EXPRESS & ECHO Saturday 4th September 2010, report
Mike gets excited about the appliance of science
IF YOU see a grown man in Heavitree Park setting off water rockets, don't be alarmed — it is just Mike Coles trying out some experiments ahead of the launch of the Westgate Science Club this Friday. Mike, who runs a travel agency in Exeter, has decided to use his lifelong love of science and astronomy to, as he describes it, "make science cool for kids". Aimed at primary school children from seven to 11, he aims to combine enthusiasm with participation to get children interested in the fun aspects of science.
A member of the Norman Lockyer Observatory complex in Sidmouth, he has developed "Journey Into Deep Space", a multimedia presentation, and it was a chance discussion at one presentation last autumn that his idea for a science club was sparked. "I asked friends at the church what they thought of the idea and got lots of positive feedback. A friend who is a teacher told me that the problem is for her that they don't get the time to do hands-on practical experiments in school so I thought I would give it a go.
"I have always been interested in science and astronomy — I was very proud to be introduced to Patrick Moore at the age of 12 — so when I was asked again this spring when I was going to set a club up, off I went. We are going to have lots of mess," he says, with a note of excitement in his voice. "Most of the experiments we have been testing out at home — there needs to be lots of practical work for the kids to do. I have spent hours researching and testing things."
Mike's enthusiasm is contagious — even I start getting excited at the prospect of making a kitchen volcano and getting electricity from an orange. "I have got a computerised microscope, so they will be able to magnify the skin on their arm 200 times and we will project it on to the wall. Participation by the kids is so important," he says. "It is all simple stuff that they can do at home, but we will also have a couple of demonstrations each time which are not safe for them to do at home, but will be great fun for them to watch and see the possibilities of science."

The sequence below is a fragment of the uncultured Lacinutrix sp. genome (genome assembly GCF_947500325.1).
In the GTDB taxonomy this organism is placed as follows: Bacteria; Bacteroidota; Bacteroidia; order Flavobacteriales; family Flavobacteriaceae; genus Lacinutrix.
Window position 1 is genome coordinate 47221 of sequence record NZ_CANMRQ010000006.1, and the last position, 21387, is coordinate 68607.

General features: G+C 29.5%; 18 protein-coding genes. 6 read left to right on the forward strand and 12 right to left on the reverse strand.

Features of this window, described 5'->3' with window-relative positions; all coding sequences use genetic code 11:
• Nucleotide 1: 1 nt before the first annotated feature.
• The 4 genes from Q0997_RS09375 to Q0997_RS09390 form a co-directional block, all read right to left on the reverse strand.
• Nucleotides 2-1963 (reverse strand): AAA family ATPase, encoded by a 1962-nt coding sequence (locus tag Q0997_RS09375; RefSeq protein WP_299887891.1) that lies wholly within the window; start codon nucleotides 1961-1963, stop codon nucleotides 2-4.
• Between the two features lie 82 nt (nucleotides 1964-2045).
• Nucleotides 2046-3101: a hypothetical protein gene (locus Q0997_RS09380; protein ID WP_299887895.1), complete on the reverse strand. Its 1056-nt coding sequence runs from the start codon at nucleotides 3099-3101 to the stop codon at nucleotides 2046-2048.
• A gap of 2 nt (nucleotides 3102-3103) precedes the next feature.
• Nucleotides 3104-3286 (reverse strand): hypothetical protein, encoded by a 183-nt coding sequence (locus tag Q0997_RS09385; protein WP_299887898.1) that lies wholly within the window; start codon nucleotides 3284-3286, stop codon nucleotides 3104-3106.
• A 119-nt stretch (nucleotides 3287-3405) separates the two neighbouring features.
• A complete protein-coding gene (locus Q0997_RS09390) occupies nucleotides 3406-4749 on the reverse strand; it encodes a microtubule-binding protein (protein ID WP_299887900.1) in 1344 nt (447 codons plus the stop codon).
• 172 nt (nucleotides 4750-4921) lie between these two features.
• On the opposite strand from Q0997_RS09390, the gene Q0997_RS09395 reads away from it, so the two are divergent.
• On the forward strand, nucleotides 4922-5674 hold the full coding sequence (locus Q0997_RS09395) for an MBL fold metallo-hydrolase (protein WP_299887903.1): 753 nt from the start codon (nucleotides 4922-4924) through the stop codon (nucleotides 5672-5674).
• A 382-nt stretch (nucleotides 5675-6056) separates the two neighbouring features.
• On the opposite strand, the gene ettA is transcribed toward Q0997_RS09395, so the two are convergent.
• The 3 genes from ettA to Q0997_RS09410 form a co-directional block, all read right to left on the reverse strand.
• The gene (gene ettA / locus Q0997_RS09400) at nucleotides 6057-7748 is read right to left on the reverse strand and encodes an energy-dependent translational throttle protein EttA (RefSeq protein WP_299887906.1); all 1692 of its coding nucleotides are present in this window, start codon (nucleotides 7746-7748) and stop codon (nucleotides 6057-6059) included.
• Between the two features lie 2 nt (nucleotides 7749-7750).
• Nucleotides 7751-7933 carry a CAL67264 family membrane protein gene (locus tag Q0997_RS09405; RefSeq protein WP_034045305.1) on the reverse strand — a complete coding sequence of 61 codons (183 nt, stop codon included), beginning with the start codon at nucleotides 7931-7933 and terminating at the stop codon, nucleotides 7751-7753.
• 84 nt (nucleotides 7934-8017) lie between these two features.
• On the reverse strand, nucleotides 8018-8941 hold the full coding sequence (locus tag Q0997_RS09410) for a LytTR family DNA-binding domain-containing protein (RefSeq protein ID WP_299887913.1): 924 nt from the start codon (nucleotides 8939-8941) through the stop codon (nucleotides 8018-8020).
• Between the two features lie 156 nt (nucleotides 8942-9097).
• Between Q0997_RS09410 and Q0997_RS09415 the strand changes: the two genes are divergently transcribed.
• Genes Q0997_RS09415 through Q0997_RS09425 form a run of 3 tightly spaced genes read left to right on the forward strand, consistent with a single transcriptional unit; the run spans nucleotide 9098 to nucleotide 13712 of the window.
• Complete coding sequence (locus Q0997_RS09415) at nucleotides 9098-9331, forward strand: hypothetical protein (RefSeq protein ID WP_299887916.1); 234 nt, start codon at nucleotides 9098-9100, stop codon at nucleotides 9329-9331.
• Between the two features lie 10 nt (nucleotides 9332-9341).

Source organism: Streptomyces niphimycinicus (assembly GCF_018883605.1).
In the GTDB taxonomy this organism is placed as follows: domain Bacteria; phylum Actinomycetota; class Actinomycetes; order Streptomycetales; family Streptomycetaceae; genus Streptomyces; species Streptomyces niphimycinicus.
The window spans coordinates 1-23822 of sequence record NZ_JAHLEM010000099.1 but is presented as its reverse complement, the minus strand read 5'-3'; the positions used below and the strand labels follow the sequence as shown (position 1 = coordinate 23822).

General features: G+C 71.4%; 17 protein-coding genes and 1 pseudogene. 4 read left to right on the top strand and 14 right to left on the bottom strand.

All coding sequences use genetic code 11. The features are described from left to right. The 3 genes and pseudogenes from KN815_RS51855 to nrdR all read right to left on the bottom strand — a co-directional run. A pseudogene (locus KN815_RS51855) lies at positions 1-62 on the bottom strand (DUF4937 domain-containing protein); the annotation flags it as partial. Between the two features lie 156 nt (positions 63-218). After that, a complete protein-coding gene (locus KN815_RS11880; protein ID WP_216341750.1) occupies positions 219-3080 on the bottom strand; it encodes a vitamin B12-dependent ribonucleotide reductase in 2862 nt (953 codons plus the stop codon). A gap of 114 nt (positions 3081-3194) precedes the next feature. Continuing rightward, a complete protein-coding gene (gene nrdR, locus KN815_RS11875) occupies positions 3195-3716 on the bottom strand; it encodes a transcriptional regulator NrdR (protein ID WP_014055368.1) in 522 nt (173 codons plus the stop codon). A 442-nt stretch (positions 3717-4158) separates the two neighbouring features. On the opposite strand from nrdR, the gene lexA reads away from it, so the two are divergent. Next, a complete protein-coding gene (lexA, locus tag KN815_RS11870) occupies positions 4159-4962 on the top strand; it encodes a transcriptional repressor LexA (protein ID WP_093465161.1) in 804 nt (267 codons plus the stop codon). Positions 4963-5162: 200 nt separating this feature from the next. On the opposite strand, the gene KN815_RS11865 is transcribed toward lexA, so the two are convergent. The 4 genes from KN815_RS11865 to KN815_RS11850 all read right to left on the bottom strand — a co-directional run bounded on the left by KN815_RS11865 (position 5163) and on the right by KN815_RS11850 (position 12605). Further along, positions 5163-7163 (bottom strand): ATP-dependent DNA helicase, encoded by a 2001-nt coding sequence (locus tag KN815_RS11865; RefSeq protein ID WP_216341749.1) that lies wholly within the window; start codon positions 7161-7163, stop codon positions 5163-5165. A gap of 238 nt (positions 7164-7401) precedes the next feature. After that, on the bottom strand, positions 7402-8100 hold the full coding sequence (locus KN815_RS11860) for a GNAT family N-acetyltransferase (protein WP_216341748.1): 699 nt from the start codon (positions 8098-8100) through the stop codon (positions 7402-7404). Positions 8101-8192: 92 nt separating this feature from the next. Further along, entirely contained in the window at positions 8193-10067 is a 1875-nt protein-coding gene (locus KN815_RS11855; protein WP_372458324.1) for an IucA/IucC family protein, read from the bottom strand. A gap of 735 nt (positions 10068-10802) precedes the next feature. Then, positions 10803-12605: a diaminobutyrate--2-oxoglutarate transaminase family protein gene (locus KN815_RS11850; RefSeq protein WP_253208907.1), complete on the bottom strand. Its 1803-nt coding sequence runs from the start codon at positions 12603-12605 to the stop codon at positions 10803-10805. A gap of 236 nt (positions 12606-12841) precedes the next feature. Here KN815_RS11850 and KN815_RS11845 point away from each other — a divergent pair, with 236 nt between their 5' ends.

The science club will run once a month for four months in the Lower Hall at Westgate Church in Bartholomew Street West, plus there will be astronomy evenings where Mike will set up telescopes for the children and parents to observe the stars. The cost is just 10 for the whole course and children will also get worksheets with fun quizzes, facts and things to try at home to take away.
"A friend is a senior scientist at the Met Office, so there will be a field trip for kids and parents there. I have got a room full of things to experiment with that I have been collecting and people have brought me chemistry sets and microscopes when they have heard I am setting this club up," he says with a smile. "I have also been asked about a club for older children, so watch this space."
He admits that he will enjoy the club as much as the children and there is perhaps a part of him that has never grown up. "I don't like the phrase but it's true," he laughs. "You have got to be like that. Me and my wife have worked with kids for years — we used to run a youth club.
"You have got to identify what they react to, what makes them enthusiastic — you can't just stand there like stewed prunes and teach them science — you have got to be excited with them. I am 60 now, but this is payback time — people spent time with me as a kid doing stuff like this and I really enjoyed it, so now it is my turn to be able to do that for someone else."

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